Focal SPIRIT PROFESSIONAL Impressions thread
Aug 14, 2015 at 2:56 PM Post #1,591 of 1,765

396629

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Be careful what you wish for open doesn't automatically mean better.

There must be a reason other than sound isolation why Hifi & speaker companies like B&W, B&O, PSB, Kef. Musical Fidelity, Macintosh, Pro-Ject, Furutech, Martin Logan, Oppo, Onkyo, Final Audio & Focal all make only closed phones?


EDIT plus the the current and past flagships of companies such as Sony, Fostex, Audio Technica and Denon are all closed when they don't necessarily have to be. Just a thought.
 
Aug 17, 2015 at 5:02 AM Post #1,592 of 1,765

Rune1221

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The Classic (compared to the Pro) is warmer, has a little sparkle but no sibilance and a sweet tone that gives voices a little detached print that I like. The Pro has more bass in comparison. The differences are subtle and I don't think someone should buy the FSClassic if they already have the Pro (or vice-versa), as I did, because the variations aren't big and it would be overkill; but certainly give a listen to the Classic if you are in the market for a Focal.
 
 
Jeez, isn't this headphone hobby complicated?! I wish I had gone for gardening or shoplifting or something; would be less controversial and cheaper too. This discrepancy could be over the sources. My gear tends to neutrality (I guess) and probably the L2 (which I still believe is a great can) would shine in a warmer system. 
 
Cheers. 

 
Just saw this post and was like WHAAT? Pros have more bass than classic? I have two on my table and classic have so much more bass, that's what I don't like about them, only can use them out of my galaxy. Every review out there, comparing both is saying that pros have less bass. You can take a look at goldenears graphs, I feel exactly the same.
 
Aug 18, 2015 at 7:02 AM Post #1,593 of 1,765

Blinxat

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Got these today, quite snappy and crisp. Good staging considering the size. More refined and more balanced than a M50X with no treble harshness. The focal resolves better.
 
I think this headphone has less drop off starting at 2khz to 6khz than other headphones where other headphones go into a deeper valley. So it can get a little shouty imo at high volumes, but no where near as the very slightly crude (in comparison) M50X.
 
I think it does good with all genres, it is not dark or bright. But still interesting and engaging for you to enjoy the music.
 
Aug 18, 2015 at 11:46 AM Post #1,594 of 1,765

Music Alchemist

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  Got these today, quite snappy and crisp. Good staging considering the size. More refined and more balanced than a M50X with no treble harshness. The focal resolves better.
 
I think this headphone has less drop off starting at 2khz to 6khz than other headphones where other headphones go into a deeper valley. So it can get a little shouty imo at high volumes, but no where near as the very slightly crude (in comparison) M50X.
 
I think it does good with all genres, it is not dark or bright. But still interesting and engaging for you to enjoy the music.

 
Its valley is deeper than most headphones; just happens slightly after the area you mentioned. The entire frequency range from 300 Hz to 9 kHz is recessed, except at 4 kHz. You may realize how dark it is in time. (Link to measurements.) But yeah, it's way better than the M50x, which is a basshead headphone marketed as a studio monitor. (Just look at that extreme bass.)
 
Aug 18, 2015 at 12:05 PM Post #1,596 of 1,765

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Hmm maybe it is that slight 4khz thing I am hearing. Or placebo since I saw the graph before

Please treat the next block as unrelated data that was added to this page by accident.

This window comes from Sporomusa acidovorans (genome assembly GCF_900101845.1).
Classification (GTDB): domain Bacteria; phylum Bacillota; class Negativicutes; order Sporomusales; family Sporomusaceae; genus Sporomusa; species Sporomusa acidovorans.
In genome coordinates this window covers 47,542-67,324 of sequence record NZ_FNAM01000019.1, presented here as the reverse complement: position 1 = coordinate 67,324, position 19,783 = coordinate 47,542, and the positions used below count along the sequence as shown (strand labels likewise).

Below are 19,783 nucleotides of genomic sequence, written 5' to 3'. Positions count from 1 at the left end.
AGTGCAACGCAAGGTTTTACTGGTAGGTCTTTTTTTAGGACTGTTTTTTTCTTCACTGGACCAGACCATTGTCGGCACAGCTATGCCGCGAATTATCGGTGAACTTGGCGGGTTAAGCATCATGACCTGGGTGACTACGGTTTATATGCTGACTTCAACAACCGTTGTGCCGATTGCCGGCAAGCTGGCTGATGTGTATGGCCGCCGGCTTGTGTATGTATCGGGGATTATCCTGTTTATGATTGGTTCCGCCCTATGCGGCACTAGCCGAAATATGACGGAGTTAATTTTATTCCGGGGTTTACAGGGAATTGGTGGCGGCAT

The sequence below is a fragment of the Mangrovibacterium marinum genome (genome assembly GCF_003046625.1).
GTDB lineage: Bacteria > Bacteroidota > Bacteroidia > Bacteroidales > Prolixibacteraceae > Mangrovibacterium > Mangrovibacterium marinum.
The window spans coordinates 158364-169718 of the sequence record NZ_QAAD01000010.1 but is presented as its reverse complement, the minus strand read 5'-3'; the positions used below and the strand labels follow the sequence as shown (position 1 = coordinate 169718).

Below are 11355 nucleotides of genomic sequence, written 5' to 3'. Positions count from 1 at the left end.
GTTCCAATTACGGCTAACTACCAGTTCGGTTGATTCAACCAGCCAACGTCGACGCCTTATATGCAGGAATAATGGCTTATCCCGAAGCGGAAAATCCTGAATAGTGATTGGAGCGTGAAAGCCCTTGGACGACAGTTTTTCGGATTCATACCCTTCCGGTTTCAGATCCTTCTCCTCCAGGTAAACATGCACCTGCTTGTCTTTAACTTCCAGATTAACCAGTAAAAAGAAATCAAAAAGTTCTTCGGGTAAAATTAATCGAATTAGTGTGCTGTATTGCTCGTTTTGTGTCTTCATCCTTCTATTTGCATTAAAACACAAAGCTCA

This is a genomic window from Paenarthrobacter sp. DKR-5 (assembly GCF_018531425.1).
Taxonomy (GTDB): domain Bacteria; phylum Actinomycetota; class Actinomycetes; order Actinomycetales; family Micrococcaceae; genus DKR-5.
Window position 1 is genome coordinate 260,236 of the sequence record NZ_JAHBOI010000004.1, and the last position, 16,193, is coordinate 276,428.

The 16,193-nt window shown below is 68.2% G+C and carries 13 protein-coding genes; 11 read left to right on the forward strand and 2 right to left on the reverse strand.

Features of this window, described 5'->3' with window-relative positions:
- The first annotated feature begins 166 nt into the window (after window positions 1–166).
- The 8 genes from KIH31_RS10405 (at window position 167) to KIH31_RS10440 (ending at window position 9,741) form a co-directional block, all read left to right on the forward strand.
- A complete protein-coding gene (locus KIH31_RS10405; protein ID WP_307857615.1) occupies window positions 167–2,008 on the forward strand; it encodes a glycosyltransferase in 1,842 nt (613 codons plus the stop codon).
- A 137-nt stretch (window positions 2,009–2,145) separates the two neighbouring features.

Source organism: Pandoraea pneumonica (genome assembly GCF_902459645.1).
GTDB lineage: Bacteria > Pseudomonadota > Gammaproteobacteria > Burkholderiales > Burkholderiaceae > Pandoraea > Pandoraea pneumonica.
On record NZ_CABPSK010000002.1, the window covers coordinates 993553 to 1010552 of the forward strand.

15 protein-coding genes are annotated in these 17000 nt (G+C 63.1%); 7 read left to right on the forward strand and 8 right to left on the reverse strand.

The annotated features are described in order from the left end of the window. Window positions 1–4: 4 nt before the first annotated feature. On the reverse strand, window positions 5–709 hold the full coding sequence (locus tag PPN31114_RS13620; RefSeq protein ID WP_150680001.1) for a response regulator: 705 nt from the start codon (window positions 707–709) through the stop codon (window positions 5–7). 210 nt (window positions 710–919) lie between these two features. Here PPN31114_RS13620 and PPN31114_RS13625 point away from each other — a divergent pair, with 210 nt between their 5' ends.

Yeah, there's plenty of content in music at 4 kHz, so it is noticeable. Fortunately, cymbals that can become problematic if overemphasized tend to be in the 5 or 6 kHz range, and even at 4 kHz, there isn't actually any overemphasis (just meeting the compensation curves), so the FSP's cymbals sound fine.
 
Hey. Do something for me, since no one else has. It won't cost you anything.
 
Sonarworks has an FSP preset in their Reference 3 Headphone calibration software. I would like to know how it sounds compared to the stock tuning, so if you can try it out for us, it would be very helpful.
 
All you need to do is:
 
  Download and install the free trial of Sonarworks Reference 3 Headphone calibration software.
 
Download and install this VST adapter in foobar2000.
 
Go to Components, VST plugins and add the Sonarworks plugin.
 
Go to Playback, DSP Manager and activate the Sonarworks plugin. Then click Configure Selected.

 
I can give you more specific info if you need help.
 
Aug 18, 2015 at 12:55 PM Post #1,597 of 1,765

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Done but can you tell me with which preset? There is flat, -4db minus bass, and predefined and then simulate various other cans.
 
All of the settings lower the volume and make it sound like dog ****. The flat preset lacks detail and has no bass impact whatsoever.
 
Aug 18, 2015 at 1:41 PM Post #1,598 of 1,765

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  Done but can you tell me with which preset? There is flat, -4db minus bass, and predefined and then simulate various other cans.
 
All of the settings lower the volume and make it sound like dog ****. The flat preset lacks detail and has no bass impact whatsoever.

 
Thanks. I was curious about the flat preset, as long as it's the FSP one. Uncheck the setting that prevents clipping -- that will let you increase the volume. If you have an amp, you should be able to get plenty of volume either way. Anyway, please share more impressions of the flat preset. Does it sound darker or brighter? They use their own proprietary compensation curve.
 
Aug 18, 2015 at 4:29 PM Post #1,599 of 1,765

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Thanks. I was curious about the flat preset, as long as it's the FSP one. Uncheck the setting that prevents clipping -- that will let you increase the volume. If you have an amp, you should be able to get plenty of volume either way. Anyway, please share more impressions of the flat preset. Does it sound darker or brighter? They use their own proprietary compensation curve.


I will dive into it again. However I mostly use online streaming for my music so my local music collection is very limited to use with it in foobar.
 
Aug 18, 2015 at 5:06 PM Post #1,600 of 1,765

Blinxat

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 Does it sound darker or brighter?

 
Brighter and thinner. There is less body to the sound. If you listen to the flat preset over a couple of songs and then bypass back to stock the sound appears cavernous, as if the bass hovers above and around, the vocals get more detail, fuller and are more upfront in stock. With the flat correction it sounds n shaped and rather busy.
 
I don't know what the goal of this is but if it is to represent studio monitors I think stock is better than with the flat correction applied. I don't have access to a studio or monitor studio speakers but I would assume that they have more body thann the flat correction on FSP.